Build is always trickier than one would like it to be. In the case of this particular ISV application, the build server used is Jenkins, which stitches together the JavaScript, Groovy/Java, and a few other things into a WAR file for deployment, deploys it, and runs tests. Ultimately, the process always involves turning some source code into an executable and running that executable. There are two basic  ways to go: (1) embed the source code repository in the PaaS (this is the dominant philosophy of Red Hat OpenShift, which I will look at in another post), or (2) assume the build is outside the platform, and provide support for deployment of built artifacts (e.g., WAR files). This is the way Pivotal has gone. Pivotal also provides support for third-party build tools. One of the benefits of Pivotal’s approach to ISVs is that it allows them to maintain a single set of traceable build artifacts for both cloud-hosted and on-premises deployment.

I tried Cloud Foundry once before with this application, and failed. One of my abiding memories of the failed attempt was of the command line interface (CLI), required to configure and deploy the application. And…the CLI is still there. To be fair, there appear to be two alternatives, both of which I explored first:

1) A new CLI has been written and is currently in beta. The build server for this ISV application runs on a 32-bit Linux VM; the build process isn’t onerous, and there has never been a reason to upgrade that machine. The new CLI doesn’t have a 32-bit Linux download. I tried to build it from source, but there is a rat’s nest of dependencies, so I soon gave that up.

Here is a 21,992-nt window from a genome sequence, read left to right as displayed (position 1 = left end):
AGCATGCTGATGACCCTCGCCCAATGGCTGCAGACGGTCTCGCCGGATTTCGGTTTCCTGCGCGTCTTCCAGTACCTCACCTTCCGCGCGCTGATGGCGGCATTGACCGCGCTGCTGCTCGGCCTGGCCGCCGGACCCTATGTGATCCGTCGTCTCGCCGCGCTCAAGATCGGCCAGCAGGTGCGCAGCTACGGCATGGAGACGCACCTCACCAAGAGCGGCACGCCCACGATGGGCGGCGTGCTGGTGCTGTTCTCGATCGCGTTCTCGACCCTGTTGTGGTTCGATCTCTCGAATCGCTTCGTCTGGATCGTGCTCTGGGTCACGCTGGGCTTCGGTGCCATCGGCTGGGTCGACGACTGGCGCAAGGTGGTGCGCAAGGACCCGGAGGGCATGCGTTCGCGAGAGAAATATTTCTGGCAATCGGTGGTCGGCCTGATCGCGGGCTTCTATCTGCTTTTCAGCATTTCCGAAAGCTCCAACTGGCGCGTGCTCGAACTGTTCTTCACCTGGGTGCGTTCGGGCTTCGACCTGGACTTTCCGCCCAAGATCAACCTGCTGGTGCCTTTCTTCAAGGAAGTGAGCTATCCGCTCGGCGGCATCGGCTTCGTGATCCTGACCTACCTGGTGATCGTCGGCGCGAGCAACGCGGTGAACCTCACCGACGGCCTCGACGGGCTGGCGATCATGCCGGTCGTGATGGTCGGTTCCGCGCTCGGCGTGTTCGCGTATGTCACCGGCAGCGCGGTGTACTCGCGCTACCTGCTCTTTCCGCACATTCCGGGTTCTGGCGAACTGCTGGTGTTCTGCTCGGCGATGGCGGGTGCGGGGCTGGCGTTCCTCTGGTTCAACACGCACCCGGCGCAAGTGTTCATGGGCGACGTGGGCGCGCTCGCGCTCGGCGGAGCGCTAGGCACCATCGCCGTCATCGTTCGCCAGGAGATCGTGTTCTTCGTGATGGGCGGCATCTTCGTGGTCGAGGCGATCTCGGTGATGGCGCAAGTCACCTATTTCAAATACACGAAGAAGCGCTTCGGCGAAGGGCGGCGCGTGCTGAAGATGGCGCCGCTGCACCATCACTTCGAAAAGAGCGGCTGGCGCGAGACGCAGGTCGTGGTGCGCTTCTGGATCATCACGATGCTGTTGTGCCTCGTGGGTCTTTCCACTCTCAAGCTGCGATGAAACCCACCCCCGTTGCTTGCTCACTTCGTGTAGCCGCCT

2) Third party tools: In particular, there  is a documented process for running Jenkins as a build server, from… wait for it… a CloudBees account. In other words, you push your codebase to a public GIT repository, link your CloudBees account with your Pivotal account through OAuth, and then run a Jenkins job on CloudBees, which uploads to Cloud Foundry. Really, Pivotal. Life is too short. While doing all this, you doubtless have had plenty of time to ponder why you don’t just run your application on CloudBees and forget about Cloud Foundry. In any case, this also seems to involve putting your source code into a public GIT repository, which doesn’t sound terribly appealing.

Having settled on using the same antediluvian CLI as I did the last time, I didn’t hold out much hope for success, and at this point things only got worse. The CLI has a dependency on Ruby, but not just any old Ruby: a newer version of Ruby than was supported by the O/S on the build server. So I had to find a way to install Ruby without using package management. Google came back with the answer: Download the sources and build them. I found that yes, this does work, and it gave me an excellent opportunity to wander off and have a cup of tea, after which I managed successfully to install the CLI.